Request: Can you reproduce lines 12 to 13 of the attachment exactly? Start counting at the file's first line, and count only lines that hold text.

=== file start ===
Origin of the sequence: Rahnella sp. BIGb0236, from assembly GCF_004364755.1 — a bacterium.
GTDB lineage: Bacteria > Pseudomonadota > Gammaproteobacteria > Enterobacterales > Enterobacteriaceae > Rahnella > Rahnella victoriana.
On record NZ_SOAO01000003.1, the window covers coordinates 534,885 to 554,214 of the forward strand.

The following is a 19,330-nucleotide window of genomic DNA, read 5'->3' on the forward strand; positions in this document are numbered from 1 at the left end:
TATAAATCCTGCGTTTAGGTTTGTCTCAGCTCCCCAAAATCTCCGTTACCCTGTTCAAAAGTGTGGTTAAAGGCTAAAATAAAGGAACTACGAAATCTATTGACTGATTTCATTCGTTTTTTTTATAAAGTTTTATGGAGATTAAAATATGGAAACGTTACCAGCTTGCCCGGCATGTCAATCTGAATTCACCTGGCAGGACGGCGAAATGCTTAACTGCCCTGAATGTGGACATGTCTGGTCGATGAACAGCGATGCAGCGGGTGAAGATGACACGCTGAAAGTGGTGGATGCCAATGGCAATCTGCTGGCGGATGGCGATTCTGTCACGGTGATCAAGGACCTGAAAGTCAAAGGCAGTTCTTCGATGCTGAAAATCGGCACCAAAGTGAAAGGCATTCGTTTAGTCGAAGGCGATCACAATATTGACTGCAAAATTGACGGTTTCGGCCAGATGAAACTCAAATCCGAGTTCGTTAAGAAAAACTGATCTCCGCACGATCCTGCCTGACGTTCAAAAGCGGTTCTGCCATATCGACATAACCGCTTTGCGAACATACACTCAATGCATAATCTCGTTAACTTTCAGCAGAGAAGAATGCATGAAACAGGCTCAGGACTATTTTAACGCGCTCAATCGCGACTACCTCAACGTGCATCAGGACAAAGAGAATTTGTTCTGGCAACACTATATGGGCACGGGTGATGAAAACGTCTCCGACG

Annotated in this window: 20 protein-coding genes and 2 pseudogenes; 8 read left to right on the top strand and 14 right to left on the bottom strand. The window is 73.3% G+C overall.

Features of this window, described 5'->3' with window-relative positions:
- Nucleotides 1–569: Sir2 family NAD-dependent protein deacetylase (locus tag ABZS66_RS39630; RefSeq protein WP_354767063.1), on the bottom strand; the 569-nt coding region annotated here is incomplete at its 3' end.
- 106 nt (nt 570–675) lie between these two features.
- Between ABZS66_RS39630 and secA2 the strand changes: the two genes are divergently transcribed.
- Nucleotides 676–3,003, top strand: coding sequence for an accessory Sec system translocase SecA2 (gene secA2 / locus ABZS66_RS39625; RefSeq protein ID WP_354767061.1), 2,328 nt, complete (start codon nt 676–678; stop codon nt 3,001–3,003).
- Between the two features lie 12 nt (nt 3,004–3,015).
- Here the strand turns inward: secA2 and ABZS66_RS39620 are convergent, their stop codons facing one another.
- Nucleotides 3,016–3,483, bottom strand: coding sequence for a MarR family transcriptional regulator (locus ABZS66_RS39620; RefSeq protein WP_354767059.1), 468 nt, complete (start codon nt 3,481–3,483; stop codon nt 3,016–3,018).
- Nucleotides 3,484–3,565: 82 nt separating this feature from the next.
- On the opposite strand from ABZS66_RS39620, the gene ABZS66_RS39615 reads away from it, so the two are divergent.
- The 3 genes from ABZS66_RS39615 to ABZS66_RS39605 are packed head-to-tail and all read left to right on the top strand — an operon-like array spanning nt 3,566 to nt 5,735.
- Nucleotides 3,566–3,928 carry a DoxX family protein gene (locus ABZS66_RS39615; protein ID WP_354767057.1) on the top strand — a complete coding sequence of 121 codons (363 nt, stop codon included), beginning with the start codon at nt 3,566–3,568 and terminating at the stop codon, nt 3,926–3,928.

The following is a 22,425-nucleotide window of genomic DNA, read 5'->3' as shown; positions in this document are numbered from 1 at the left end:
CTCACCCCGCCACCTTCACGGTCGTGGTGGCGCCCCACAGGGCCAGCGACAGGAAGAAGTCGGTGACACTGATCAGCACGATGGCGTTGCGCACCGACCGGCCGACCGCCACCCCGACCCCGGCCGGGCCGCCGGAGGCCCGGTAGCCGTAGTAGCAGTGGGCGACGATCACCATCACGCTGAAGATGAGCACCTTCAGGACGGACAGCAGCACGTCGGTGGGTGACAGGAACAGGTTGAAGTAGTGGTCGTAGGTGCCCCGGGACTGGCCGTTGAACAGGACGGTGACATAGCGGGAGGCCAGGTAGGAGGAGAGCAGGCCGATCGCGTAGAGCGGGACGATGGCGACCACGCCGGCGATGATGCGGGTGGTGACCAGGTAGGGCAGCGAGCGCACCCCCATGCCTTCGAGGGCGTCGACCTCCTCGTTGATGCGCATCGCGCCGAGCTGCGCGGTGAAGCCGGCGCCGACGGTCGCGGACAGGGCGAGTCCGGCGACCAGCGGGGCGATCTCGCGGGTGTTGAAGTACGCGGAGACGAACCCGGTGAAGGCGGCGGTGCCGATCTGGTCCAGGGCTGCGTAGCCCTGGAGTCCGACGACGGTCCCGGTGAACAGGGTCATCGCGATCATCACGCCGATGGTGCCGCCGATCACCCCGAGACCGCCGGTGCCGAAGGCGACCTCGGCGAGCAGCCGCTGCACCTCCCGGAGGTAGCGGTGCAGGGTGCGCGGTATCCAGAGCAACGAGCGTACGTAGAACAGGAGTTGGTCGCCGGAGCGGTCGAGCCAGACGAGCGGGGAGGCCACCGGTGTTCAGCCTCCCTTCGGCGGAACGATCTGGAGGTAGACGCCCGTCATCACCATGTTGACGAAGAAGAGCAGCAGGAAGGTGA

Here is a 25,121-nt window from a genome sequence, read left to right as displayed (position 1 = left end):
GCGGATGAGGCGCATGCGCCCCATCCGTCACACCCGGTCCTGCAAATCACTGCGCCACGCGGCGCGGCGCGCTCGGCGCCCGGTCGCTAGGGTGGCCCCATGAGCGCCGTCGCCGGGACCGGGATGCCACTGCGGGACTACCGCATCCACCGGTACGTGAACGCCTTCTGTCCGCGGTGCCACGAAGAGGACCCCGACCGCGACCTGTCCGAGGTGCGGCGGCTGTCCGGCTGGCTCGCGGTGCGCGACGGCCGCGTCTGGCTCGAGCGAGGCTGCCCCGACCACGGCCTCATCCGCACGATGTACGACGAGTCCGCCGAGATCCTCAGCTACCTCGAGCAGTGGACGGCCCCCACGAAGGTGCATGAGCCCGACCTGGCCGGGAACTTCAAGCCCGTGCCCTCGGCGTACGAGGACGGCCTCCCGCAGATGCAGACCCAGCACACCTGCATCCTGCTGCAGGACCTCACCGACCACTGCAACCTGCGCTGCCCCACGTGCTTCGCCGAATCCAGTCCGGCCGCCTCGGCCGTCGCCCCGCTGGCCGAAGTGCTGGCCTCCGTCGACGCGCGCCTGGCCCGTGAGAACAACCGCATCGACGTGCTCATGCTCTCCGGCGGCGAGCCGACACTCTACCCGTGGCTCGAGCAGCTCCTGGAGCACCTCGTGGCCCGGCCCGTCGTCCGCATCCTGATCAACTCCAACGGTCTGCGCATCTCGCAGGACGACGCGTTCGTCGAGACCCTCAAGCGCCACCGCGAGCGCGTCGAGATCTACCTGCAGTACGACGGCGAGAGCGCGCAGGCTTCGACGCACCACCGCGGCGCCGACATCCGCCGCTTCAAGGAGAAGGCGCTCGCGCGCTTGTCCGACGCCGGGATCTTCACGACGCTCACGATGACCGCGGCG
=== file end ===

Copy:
- Between the two features lie 12 nt (nt 3,004–3,015).
- Here the strand turns inward: secA2 and ABZS66_RS39620 are convergent, their stop codons facing one another.